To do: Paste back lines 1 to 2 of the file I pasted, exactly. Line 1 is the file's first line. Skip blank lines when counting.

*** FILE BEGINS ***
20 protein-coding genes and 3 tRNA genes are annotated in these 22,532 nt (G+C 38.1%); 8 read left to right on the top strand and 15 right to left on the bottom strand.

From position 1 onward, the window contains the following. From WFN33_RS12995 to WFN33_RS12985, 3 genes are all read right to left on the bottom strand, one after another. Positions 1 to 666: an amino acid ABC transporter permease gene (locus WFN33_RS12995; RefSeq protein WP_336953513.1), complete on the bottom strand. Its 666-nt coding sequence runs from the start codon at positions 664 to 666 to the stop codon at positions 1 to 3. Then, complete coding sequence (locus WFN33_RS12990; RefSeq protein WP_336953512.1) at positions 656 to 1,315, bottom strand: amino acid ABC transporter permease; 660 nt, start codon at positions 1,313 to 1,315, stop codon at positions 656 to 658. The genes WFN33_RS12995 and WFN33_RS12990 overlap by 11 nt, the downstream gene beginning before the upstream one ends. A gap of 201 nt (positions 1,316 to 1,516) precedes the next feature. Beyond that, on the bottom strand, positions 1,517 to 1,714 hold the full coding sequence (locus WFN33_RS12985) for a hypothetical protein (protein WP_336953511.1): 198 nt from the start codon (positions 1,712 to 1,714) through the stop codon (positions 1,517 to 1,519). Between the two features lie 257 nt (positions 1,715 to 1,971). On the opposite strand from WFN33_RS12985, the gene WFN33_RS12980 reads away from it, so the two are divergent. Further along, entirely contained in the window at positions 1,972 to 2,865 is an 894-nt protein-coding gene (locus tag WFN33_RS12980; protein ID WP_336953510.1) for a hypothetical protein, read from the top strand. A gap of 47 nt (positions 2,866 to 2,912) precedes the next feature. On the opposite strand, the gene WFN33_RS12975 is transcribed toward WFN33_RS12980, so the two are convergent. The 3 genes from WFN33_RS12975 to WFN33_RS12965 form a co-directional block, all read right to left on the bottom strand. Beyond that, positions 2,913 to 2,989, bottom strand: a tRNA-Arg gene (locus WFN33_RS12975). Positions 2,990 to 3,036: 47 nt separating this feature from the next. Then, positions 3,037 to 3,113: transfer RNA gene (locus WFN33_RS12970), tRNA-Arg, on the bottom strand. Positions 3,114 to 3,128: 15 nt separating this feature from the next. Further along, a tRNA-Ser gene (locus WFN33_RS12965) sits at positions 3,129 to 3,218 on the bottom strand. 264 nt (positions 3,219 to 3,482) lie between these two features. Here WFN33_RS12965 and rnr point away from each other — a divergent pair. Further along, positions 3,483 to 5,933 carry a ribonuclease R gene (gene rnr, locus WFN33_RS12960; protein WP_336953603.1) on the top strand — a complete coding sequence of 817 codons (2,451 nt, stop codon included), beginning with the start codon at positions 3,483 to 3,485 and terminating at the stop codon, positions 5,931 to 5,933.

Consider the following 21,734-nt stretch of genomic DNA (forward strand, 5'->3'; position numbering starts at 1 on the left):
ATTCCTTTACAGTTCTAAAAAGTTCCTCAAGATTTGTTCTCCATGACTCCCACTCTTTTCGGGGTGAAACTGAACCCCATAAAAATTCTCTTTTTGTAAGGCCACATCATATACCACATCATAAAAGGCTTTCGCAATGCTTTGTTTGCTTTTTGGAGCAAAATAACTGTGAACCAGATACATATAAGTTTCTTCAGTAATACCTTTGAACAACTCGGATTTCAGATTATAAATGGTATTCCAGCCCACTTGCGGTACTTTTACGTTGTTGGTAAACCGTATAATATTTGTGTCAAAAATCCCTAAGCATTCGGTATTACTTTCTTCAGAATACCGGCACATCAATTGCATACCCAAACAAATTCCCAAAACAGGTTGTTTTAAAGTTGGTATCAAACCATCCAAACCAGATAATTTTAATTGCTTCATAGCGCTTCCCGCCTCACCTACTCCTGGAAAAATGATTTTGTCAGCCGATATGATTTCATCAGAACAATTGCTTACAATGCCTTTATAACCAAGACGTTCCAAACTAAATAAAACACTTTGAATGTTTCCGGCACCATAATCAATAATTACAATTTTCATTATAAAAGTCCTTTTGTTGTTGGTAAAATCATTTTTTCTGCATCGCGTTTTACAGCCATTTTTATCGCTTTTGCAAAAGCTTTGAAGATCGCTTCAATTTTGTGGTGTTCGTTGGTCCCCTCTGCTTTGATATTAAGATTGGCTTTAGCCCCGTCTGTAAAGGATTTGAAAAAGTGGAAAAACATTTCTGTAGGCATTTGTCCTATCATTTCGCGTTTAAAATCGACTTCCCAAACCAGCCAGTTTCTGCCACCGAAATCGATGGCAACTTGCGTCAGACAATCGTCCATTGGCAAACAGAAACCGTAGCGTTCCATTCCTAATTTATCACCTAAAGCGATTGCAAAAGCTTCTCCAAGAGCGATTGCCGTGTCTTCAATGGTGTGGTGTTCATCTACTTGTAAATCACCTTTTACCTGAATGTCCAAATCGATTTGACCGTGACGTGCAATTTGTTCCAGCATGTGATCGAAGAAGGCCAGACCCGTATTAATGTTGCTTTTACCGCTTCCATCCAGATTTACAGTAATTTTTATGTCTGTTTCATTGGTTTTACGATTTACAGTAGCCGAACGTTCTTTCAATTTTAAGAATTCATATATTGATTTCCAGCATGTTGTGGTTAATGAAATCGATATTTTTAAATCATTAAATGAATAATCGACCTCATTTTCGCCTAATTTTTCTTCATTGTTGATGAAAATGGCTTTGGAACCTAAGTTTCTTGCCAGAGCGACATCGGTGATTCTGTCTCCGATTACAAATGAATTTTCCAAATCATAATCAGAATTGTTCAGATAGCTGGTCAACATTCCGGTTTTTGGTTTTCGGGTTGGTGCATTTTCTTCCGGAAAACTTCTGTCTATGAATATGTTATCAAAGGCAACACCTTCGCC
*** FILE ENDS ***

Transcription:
20 protein-coding genes and 3 tRNA genes are annotated in these 22,532 nt (G+C 38.1%); 8 read left to right on the top strand and 15 right to left on the bottom strand.

From position 1 onward, the window contains the following. From WFN33_RS12995 to WFN33_RS12985, 3 genes are all read right to left on the bottom strand, one after another. Positions 1 to 666: an amino acid ABC transporter permease gene (locus WFN33_RS12995; RefSeq protein WP_336953513.1), complete on the bottom strand. Its 666-nt coding sequence runs from the start codon at positions 664 to 666 to the stop codon at positions 1 to 3. Then, complete coding sequence (locus WFN33_RS12990; RefSeq protein WP_336953512.1) at positions 656 to 1,315, bottom strand: amino acid ABC transporter permease; 660 nt, start codon at positions 1,313 to 1,315, stop codon at positions 656 to 658. The genes WFN33_RS12995 and WFN33_RS12990 overlap by 11 nt, the downstream gene beginning before the upstream one ends. A gap of 201 nt (positions 1,316 to 1,516) precedes the next feature. Beyond that, on the bottom strand, positions 1,517 to 1,714 hold the full coding sequence (locus WFN33_RS12985) for a hypothetical protein (protein WP_336953511.1): 198 nt from the start codon (positions 1,712 to 1,714) through the stop codon (positions 1,517 to 1,519). Between the two features lie 257 nt (positions 1,715 to 1,971). On the opposite strand from WFN33_RS12985, the gene WFN33_RS12980 reads away from it, so the two are divergent. Further along, entirely contained in the window at positions 1,972 to 2,865 is an 894-nt protein-coding gene (locus tag WFN33_RS12980; protein ID WP_336953510.1) for a hypothetical protein, read from the top strand. A gap of 47 nt (positions 2,866 to 2,912) precedes the next feature. On the opposite strand, the gene WFN33_RS12975 is transcribed toward WFN33_RS12980, so the two are convergent. The 3 genes from WFN33_RS12975 to WFN33_RS12965 form a co-directional block, all read right to left on the bottom strand. Beyond that, positions 2,913 to 2,989, bottom strand: a tRNA-Arg gene (locus WFN33_RS12975). Positions 2,990 to 3,036: 47 nt separating this feature from the next. Then, positions 3,037 to 3,113: transfer RNA gene (locus WFN33_RS12970), tRNA-Arg, on the bottom strand. Positions 3,114 to 3,128: 15 nt separating this feature from the next. Further along, a tRNA-Ser gene (locus WFN33_RS12965) sits at positions 3,129 to 3,218 on the bottom strand. 264 nt (positions 3,219 to 3,482) lie between these two features. Here WFN33_RS12965 and rnr point away from each other — a divergent pair. Further along, positions 3,483 to 5,933 carry a ribonuclease R gene (gene rnr, locus WFN33_RS12960; protein WP_336953603.1) on the top strand — a complete coding sequence of 817 codons (2,451 nt, stop codon included), beginning with the start codon at positions 3,483 to 3,485 and terminating at the stop codon, positions 5,931 to 5,933.